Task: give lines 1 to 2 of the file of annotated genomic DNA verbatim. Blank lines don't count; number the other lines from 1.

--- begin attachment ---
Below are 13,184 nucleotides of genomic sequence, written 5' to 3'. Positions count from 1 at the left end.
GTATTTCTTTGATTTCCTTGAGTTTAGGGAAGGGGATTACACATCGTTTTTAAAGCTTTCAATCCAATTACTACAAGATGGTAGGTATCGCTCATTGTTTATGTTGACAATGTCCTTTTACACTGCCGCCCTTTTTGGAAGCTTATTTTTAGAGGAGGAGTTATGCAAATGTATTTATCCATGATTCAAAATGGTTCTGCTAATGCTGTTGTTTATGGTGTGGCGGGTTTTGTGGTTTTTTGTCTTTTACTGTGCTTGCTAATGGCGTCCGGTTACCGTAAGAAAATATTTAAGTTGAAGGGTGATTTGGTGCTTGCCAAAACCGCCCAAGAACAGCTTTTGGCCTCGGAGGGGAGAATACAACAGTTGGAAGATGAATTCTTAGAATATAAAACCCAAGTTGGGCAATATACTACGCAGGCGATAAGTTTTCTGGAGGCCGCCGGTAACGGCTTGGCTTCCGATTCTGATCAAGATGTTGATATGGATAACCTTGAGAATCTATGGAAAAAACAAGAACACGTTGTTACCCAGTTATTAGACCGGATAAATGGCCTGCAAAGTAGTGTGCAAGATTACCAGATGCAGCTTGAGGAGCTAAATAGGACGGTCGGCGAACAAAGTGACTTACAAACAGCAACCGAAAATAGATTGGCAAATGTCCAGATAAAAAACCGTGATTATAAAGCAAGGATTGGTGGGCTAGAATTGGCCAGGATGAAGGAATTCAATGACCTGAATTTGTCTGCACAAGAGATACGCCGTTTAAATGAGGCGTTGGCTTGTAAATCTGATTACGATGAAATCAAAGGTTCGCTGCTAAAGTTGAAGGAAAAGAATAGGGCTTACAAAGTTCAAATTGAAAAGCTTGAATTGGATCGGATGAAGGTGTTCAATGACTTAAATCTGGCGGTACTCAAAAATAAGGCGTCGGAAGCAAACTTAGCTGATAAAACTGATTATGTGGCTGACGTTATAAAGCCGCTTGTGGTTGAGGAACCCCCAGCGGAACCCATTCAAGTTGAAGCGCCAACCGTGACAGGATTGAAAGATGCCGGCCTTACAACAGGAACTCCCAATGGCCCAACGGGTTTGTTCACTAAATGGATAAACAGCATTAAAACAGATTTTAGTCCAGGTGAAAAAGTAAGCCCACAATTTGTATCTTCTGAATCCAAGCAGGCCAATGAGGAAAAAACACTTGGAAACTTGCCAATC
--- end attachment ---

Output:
Below are 13,184 nucleotides of genomic sequence, written 5' to 3'. Positions count from 1 at the left end.
GTATTTCTTTGATTTCCTTGAGTTTAGGGAAGGGGATTACACATCGTTTTTAAAGCTTTCAATCCAATTACTACAAGATGGTAGGTATCGCTCATTGTTTATGTTGACAATGTCCTTTTACACTGCCGCCCTTTTTGGAAGCTTATTTTTAGAGGAGGAGTTATGCAAATGTATTTATCCATGATTCAAAATGGTTCTGCTAATGCTGTTGTTTATGGTGTGGCGGGTTTTGTGGTTTTTTGTCTTTTACTGTGCTTGCTAATGGCGTCCGGTTACCGTAAGAAAATATTTAAGTTGAAGGGTGATTTGGTGCTTGCCAAAACCGCCCAAGAACAGCTTTTGGCCTCGGAGGGGAGAATACAACAGTTGGAAGATGAATTCTTAGAATATAAAACCCAAGTTGGGCAATATACTACGCAGGCGATAAGTTTTCTGGAGGCCGCCGGTAACGGCTTGGCTTCCGATTCTGATCAAGATGTTGATATGGATAACCTTGAGAATCTATGGAAAAAACAAGAACACGTTGTTACCCAGTTATTAGACCGGATAAATGGCCTGCAAAGTAGTGTGCAAGATTACCAGATGCAGCTTGAGGAGCTAAATAGGACGGTCGGCGAACAAAGTGACTTACAAACAGCAACCGAAAATAGATTGGCAAATGTCCAGATAAAAAACCGTGATTATAAAGCAAGGATTGGTGGGCTAGAATTGGCCAGGATGAAGGAATTCAATGACCTGAATTTGTCTGCACAAGAGATACGCCGTTTAAATGAGGCGTTGGCTTGTAAATCTGATTACGATGAAATCAAAGGTTCGCTGCTAAAGTTGAAGGAAAAGAATAGGGCTTACAAAGTTCAAATTGAAAAGCTTGAATTGGATCGGATGAAGGTGTTCAATGACTTAAATCTGGCGGTACTCAAAAATAAGGCGTCGGAAGCAAACTTAGCTGATAAAACTGATTATGTGGCTGACGTTATAAAGCCGCTTGTGGTTGAGGAACCCCCAGCGGAACCCATTCAAGTTGAAGCGCCAACCGTGACAGGATTGAAAGATGCCGGCCTTACAACAGGAACTCCCAATGGCCCAACGGGTTTGTTCACTAAATGGATAAACAGCATTAAAACAGATTTTAGTCCAGGTGAAAAAGTAAGCCCACAATTTGTATCTTCTGAATCCAAGCAGGCCAATGAGGAAAAAACACTTGGAAACTTGCCAATC